Taking Hyundai's Next Generation to Marinduque

Taking Hyundai's Next Generation to Marinduque image

Text: Tito F. Hermoso / Photos: Tito F. Hermoso | posted May 03, 2010 15:59

Modern Sculpture Meets Ancient Backdrop

Calm waters

Sailing through Tayabas Bay on a baking hot day, we had three hours to kill in the warm cabin of the Montenegro Lines RoRo that embarked from Dalahican pier in Lucena City. Heading for the island's northwestern port of Balanacan, a fortnight after Easter meant we would miss the Moriones festival, the tourist crowds and the locals dressed like Longhinus and his cohort Roman Centurions.

Precious cargo

Inside MV Ma. Rebecca's hold was precious cargo: a convoy of 20 Hyundais, 15 of which were the Next Generation. There's one each of the revised Santa Fe with either a 174PS 2.4-liter Theta gasoline engine and the 197PS R series 2.2-liter CRDi diesel VGT [variable geometry turbo]. The latest 6-speed auto transmission, with grille, lights and aux-in compatible TFT-video-DVD-audio upgrades round off the Hyundai's value virtues.

There were lots of the cute Tucson. Initially available this year with the 166PS 2.0-liter and 177PS 2.4-liter Theta 16-valvers, the much awaited 177PS R-series CRDi turbo 2.0-liter is now available in 4x4 6-speed automatic format. With the Tucson, were the other two fruits of Next Generation's "fluidic sculpture" styling theme by Thomas Buerkle of Hyundai, Russelsheim; a canary yellow Genesis coupe with a 303PS 3.8-liter puncher of a V-6 and the latest Camry challenger, the new Sonata, as avant garde in style as Jaguar's latest six-light XJ-6 and Mercedes' CLS 4-door coupe style sports sedan.

Plus a new limousine variant of the ubiquitous Grand Starex. The16-seat family van gains a bubble top, loses all the 16 Full economy seats, replaced by 10 Business Class La-Z-boy upholstered chairs, privacy blinds and cocktail lounge detailing. Last but not least, was a stretched 10-wheeler truck with the island's daily supply of precious San Miguel Beer. Can't leave Luzon's shores without it.


Balanacan Port of Mogpog, Marinduque had a large statue of the Blessed Virgin greet us not too far from the island's floating barge power station. From the deck, the coast is dotted with lots of coconut trees and sleepy fisherfolk villages sparsely lining the shore. But this place had its share of excitement. In 1944, the closing year of World War 2, US Navy Hellcat dive bombers based on the carrier USS Intrepid sank Japanese transports and destroyer escorts ferrying soldiers from Ormoc to reinforce Marinduque from the invading American forces. Dubbed the 2nd Battle of the Philippine Sea, Marinduque became the 7th island that Gen. Douglas MacArthur liberated in his Island hopping return to free the Philippines from the Japanese Empire.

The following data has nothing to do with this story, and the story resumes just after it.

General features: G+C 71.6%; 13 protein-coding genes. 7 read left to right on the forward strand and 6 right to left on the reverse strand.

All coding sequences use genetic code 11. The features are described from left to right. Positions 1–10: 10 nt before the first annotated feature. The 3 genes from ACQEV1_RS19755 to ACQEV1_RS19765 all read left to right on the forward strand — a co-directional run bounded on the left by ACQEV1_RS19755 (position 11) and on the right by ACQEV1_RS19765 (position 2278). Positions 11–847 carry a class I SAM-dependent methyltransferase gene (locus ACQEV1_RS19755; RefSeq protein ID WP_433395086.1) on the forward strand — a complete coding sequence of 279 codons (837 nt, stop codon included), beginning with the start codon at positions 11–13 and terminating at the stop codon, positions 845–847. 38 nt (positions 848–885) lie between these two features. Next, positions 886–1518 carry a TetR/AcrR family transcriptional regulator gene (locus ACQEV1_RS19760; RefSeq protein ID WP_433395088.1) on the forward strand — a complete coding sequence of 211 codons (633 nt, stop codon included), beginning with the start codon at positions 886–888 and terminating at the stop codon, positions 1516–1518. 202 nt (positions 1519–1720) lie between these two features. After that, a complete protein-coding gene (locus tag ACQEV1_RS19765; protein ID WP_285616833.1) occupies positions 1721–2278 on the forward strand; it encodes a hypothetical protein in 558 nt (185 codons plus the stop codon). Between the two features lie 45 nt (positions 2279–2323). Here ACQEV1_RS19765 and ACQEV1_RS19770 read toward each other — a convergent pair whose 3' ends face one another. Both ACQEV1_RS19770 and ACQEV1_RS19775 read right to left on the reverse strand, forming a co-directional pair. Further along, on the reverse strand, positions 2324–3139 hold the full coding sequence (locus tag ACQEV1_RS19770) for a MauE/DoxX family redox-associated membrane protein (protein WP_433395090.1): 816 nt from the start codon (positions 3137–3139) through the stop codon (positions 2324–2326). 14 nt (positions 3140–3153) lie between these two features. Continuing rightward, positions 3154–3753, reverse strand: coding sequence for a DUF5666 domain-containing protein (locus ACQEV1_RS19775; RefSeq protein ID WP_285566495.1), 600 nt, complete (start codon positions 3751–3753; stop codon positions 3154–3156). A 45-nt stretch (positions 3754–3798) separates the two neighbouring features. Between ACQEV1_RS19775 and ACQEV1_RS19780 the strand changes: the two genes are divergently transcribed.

This time, Hyundai is doing its bit of island hoping, again making events history. Completely rustic, Marinduque may never make it as a drive event venue, much less a scenic destination to launch the latest generation, if it wasn't for the dogged determination of the Japanese owner of Bellarocca resort who, for five years, had to haul in every single building material needed to create a world class exotic resort.

Manila Hemp

Driving off the Roro's stern ramps, I discovered two uses of discarded torso-thick abaca marine rope; cushions for driving off the steep angled ramp and tire wedges to keep cars parked in the hold from banging into each other if the waves turn rough.

Hustling through the languid lifestyle

It was already mid afternoon, so we had to hustle on Marinduque's narrow west coast highway to make it to Bellarocca Golf course, then to transfer to Lipata quay where dinghy like speedboats will take us to Bellarocca resort on Elefante Island. As citizens of what Marinduqueños call as the "kabila" - meaning the mainland of Luzon - we were more used to factoring for traffic in accounting for travel time, something we were not going to encounter on this lovely unspoiled isle.


Unspoiled? Marinduque had its share of man-made disasters. The Marcopper disaster of 1995 dumped 80 million tons of copper tailings on the Boac River, destroying Marine life on the delta. Happily, the rest of Marinduque's long coastline and the 1,157m tall Mt. Malindig were far enough to be unfazed.

Not another Aman

As tropical resorts go, the 6-star Bellarocca eschews the Bali-meets-Phuket look you find all over South East Asia. Going for Greek-Aegean cliffside village appeal, Bellarocca succeeds in making it feel and look authentic, avoiding the pastiche that is usually the sad result of transplanting misunderstood themes. As an exotic experience, Bellarocca, run by the Genesis group, meets the standards of its discriminating clientele, usually young honeymooning Japanese or Koreans out for isolation amidst rustic beauty. Which explains the Japanese market prices. M. Jan Michel Gautier, experienced with expectations of that other exotic destination in the Maldives, makes sure those are met or surpassed. I certainly can't complain about the view from my ocean balcony: Mt. Malindig volcano.

Getting to the island, one is dependent on the experienced speedboat pilots as they guide the speed dinghies with dual Suzuki outboards, to "kiss" the face of the waves in order not to get us wet with ocean spray nor slam into the wake of a wave. And the condition of the waves during the sea crossing is always dependent on Nature's fickle fancy, and is not time bound.

Uncommonly friendly

Not yet common on all 160kms of Marinduque's coastal roads, the environmentally friendly Next Generation Hyundais look like they landed from another planet. As for us, we could be on another one as well. Locals smile and wave as our convoy dusts them by, while Grandmas take out their camera phones to "shoot" at the yellow Genesis coupe. Pre-election rallies, roadside menfolk gad-abouts and late afternoon softball games on dried post-harvest paddies stop to cheer us through.